In the previous post, we looked at the three different types of integration runtimes. In this post, we will first create a self-hosted integration runtime. Then, we will create a new linked service and dataset using the self-hosted integration runtime. Finally, we will look at some common techniques and design patterns for copying data from and into an on-premises SQL Server.
And when I say “on-premises”, I really mean “in a private network”. It can either be a SQL Server on-premises on a physical server, or “on-premises” in a virtual machine.
Or, in my case, “on-premises” means a SQL Server 2019 instance running on Linux in a Docker container on my laptop 🤓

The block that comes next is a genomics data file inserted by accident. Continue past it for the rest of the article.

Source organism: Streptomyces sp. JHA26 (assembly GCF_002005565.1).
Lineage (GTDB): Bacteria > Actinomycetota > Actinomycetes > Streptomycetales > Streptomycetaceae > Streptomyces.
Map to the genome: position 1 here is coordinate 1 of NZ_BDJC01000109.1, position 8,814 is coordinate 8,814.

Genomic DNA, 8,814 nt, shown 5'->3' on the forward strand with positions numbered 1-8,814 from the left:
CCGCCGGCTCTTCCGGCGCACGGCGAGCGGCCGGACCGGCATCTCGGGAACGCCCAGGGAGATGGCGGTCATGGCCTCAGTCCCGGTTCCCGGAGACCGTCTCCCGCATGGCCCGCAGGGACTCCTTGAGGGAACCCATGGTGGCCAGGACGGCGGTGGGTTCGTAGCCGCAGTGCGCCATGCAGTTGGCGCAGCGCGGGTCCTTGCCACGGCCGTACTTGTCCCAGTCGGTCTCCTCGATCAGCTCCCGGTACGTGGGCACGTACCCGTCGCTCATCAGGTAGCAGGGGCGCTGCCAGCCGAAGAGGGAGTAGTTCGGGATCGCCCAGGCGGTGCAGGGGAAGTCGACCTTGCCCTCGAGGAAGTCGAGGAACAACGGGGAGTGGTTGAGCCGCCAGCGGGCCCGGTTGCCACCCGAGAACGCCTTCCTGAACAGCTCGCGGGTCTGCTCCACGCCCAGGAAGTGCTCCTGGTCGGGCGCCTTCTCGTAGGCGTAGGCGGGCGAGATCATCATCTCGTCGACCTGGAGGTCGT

Creating a Self-Hosted Integration Runtime
There are two parts to creating a self-hosted integration runtime. First, you create the integration runtime in Azure Data Factory and download the installation files. Then, you install and configure the integration runtime on a computer in the private network.
After that, the integration runtime works like a secure gateway so the Azure Data Factory can connect to the SQL Server in the private network.
Create and Download the Self-Hosted Integration Runtime
Open connections, click on integration runtimes, then click + new:
Select “perform data movement and dispatch activities":
Select the self-hosted integration runtime:
Give the new integration runtime a name and description, then click create:
The integration runtime is immediately created and saved:
Next, you need to download the integration runtime installation file(s). If you are currently working from the computer you want to install the integration runtime on, you can choose option 1: express setup: